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Need More Than an Uber? This Company Wants to be Your Ride

Start-up with ‘door-through-door’ service wins AARP pitch event

onward co-founder kim petty talks into a microphone with the words agetech after dark from aarp in the background
Kim Petty, co-founder and CEO of specialty ride-sharing service Onward, makes her pitch before a crowd of about 200 at AARP’s Age-Tech After Dark in Las Vegas.
Linda Dono, AARP

Older passengers who might order a Lyft or Uber sometimes need more than a simple ride to their next appointment. They need the kind of door-through-door service that Silicon Valley start-up Onward promises.

Rather than take you from one curb to another, specially trained Onward companion drivers will enter a person’s home, help them put on shoes or coats, and carry belongings ranging from walkers or wheelchairs to a gurney. Among other requirements, they must pass background checks and know CPR.

At a destination, the driver may walk a client through grocery store aisles or into a health care facility. On the way home, a driver might stop at a pharmacy or pick up other essentials before safely bringing that and the passenger back in the house.

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“Transportation is the No. 1 responsibility for caregivers in the United States,” says Kim Petty, Onward’s co-founder and chief executive. Onward beat four other start-ups at an invitation-only pitch competition Jan. 6 featuring actor and comedian Ken Jeong.

AARP’s AgeTech Collaborative hosted the contest at the CES trade show in Las Vegas. AARP sponsors several pitch events throughout the year to identify innovative products and services to make aging easier. Winners and start-ups selected to pitch have the opportunity to join an eight-week program with AgeTech Collaborative experts to help them grow.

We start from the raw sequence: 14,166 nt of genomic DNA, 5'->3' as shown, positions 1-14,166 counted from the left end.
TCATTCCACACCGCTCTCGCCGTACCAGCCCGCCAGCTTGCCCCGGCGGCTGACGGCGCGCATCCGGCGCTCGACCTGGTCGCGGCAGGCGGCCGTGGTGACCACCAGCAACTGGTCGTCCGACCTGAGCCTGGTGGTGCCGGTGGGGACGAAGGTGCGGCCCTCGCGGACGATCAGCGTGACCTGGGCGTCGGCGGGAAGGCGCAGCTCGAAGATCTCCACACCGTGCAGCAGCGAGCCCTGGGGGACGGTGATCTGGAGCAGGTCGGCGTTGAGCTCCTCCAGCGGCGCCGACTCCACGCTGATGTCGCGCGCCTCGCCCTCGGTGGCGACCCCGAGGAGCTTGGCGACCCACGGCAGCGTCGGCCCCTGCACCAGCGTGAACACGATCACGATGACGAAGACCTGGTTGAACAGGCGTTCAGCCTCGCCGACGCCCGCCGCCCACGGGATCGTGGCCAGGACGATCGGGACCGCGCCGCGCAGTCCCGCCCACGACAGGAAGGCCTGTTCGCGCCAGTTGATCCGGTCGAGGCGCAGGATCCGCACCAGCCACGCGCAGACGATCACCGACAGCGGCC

AARP estimates that the 50-plus market contributes nearly 46 percent of the U.S. economic output, rising to more than half by 2050. More than 56 cents of every dollar in consumer spending comes from this age group.

Cost. Onward charges riders a flat fee of $45 plus $2.50 a mile in the San Francisco Bay area where it now operates. A one hour minimum plus any tolls and parking are required. Additional time is prorated. Tipping is permitted. Onward has partners such as UCSF Health and the U.S. Department of Veterans Affairs that can help qualifying riders with fees.

a woman helps another woman into the backseat of a car
Onward’s drivers help clients get to, into, out of and beyond the vehicle they schedule to pick them up.
ONWARD

Growth. CEO Petty is looking to expand to other markets, first in California later this year then to other states with high populations of potential older riders.

While it caters to older folks, anyone can book a car through Onward. But unlike traditional ride-share services, Onward is not on demand. Rides generally must be scheduled at least 24 hours ahead and can be booked online, by calling a concierge team or via an iOS or Android app.

What’s more, Onward’s website states it is “not in the business or going fast or hurrying riders. It is not the population we service, and we’ve built our pricing to reflect this stance.”

The company says it often can pair customers with a driver that they like and trust.